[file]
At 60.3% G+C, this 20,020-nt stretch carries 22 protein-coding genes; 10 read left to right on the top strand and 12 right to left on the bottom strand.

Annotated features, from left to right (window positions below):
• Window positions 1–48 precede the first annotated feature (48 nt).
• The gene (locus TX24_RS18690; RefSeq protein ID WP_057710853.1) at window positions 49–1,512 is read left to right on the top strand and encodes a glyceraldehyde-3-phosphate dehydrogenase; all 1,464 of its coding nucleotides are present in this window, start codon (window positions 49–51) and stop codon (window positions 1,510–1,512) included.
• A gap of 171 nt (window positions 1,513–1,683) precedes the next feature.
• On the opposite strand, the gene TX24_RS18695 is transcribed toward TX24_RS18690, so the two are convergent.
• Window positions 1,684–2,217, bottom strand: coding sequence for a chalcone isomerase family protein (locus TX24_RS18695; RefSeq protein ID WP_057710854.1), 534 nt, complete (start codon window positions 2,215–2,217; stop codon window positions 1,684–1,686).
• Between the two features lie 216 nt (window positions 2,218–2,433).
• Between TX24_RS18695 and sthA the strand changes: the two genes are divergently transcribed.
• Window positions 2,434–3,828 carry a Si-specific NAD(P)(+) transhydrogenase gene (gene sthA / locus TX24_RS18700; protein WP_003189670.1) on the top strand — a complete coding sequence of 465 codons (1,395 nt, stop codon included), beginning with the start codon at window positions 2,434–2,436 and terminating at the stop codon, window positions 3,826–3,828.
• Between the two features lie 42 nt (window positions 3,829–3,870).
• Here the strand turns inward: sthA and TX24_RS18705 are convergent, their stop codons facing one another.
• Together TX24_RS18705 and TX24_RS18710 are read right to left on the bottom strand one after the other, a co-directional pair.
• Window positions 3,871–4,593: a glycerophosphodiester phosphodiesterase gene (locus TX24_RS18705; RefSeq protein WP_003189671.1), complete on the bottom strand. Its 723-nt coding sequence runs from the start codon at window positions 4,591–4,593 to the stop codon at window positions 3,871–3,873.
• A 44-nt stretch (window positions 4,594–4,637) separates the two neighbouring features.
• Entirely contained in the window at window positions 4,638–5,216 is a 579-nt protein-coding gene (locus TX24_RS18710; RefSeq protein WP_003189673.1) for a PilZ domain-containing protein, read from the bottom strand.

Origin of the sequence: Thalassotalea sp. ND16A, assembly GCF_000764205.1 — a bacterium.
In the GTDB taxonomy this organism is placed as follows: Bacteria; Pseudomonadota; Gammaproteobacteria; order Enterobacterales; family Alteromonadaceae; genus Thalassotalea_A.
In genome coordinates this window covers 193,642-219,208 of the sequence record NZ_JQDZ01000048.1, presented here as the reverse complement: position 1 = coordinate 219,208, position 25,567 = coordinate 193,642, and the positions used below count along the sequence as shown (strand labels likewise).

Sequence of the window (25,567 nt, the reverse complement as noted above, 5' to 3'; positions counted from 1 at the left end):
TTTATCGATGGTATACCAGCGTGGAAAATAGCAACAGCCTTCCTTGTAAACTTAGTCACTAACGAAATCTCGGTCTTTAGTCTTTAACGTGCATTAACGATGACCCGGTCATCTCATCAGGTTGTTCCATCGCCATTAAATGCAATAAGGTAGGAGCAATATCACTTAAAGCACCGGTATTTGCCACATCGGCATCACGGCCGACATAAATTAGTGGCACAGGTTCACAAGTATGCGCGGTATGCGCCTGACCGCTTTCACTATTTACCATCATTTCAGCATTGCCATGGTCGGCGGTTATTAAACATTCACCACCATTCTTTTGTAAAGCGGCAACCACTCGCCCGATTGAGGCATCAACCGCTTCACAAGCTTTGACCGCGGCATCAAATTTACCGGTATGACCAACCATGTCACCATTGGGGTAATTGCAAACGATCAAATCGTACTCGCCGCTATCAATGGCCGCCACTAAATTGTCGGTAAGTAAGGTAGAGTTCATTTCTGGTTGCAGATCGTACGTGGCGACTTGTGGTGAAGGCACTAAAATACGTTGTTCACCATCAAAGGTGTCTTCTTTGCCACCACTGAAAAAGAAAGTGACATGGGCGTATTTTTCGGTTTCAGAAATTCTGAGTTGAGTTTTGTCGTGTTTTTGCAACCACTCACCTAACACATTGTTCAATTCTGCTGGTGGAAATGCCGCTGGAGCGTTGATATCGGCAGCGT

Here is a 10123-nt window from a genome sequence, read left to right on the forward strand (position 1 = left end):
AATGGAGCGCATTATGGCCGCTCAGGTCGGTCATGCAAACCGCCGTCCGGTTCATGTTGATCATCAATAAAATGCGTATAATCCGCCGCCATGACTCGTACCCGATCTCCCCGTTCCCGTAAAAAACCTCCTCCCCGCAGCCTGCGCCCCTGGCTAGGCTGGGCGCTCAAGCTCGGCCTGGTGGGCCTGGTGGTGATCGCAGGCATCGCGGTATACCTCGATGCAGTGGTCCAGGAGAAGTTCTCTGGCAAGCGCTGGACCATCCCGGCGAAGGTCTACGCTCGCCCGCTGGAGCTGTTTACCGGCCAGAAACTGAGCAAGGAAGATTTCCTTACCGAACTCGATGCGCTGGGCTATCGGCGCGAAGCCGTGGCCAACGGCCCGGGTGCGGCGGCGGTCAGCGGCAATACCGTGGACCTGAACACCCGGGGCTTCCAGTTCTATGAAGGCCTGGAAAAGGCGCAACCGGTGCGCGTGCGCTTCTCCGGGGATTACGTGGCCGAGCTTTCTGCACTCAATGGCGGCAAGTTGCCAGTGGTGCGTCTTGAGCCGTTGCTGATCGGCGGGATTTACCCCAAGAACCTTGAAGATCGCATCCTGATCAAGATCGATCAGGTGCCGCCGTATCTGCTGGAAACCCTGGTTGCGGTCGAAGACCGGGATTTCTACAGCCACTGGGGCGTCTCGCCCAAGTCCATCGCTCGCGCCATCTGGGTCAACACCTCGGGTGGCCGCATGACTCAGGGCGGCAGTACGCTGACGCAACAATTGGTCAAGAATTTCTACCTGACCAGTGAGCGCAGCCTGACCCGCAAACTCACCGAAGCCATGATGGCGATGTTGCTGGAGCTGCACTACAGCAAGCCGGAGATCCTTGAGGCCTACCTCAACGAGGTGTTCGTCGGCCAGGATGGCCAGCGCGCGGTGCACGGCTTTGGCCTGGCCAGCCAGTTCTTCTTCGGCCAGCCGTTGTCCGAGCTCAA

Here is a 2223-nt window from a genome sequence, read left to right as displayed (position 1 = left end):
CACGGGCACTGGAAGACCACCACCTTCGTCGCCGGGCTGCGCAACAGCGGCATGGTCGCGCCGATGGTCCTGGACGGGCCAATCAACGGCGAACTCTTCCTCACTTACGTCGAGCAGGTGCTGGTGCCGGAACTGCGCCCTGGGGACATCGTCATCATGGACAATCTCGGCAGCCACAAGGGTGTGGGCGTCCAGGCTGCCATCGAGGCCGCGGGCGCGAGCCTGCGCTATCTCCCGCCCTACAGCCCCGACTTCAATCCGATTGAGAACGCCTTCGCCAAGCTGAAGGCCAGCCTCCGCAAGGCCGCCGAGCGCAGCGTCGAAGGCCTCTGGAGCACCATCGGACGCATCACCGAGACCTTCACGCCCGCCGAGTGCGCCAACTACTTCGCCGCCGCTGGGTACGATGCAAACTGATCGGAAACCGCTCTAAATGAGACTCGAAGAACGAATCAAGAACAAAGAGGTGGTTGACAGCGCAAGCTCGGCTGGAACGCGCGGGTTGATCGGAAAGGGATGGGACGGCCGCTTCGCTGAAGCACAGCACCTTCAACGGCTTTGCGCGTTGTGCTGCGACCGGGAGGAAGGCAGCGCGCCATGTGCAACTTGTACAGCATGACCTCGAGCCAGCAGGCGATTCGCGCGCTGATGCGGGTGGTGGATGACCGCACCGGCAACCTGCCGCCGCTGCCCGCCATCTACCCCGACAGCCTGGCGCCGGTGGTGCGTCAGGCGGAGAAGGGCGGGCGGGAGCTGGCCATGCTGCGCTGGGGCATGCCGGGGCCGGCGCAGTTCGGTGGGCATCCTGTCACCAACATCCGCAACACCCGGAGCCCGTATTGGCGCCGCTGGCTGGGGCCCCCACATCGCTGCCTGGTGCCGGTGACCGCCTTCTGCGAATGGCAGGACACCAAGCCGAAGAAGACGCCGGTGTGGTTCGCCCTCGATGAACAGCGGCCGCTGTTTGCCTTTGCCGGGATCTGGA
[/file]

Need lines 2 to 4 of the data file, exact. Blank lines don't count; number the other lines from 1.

Annotated features, from left to right (window positions below):
• Window positions 1–48 precede the first annotated feature (48 nt).
• The gene (locus TX24_RS18690; RefSeq protein ID WP_057710853.1) at window positions 49–1,512 is read left to right on the top strand and encodes a glyceraldehyde-3-phosphate dehydrogenase; all 1,464 of its coding nucleotides are present in this window, start codon (window positions 49–51) and stop codon (window positions 1,510–1,512) included.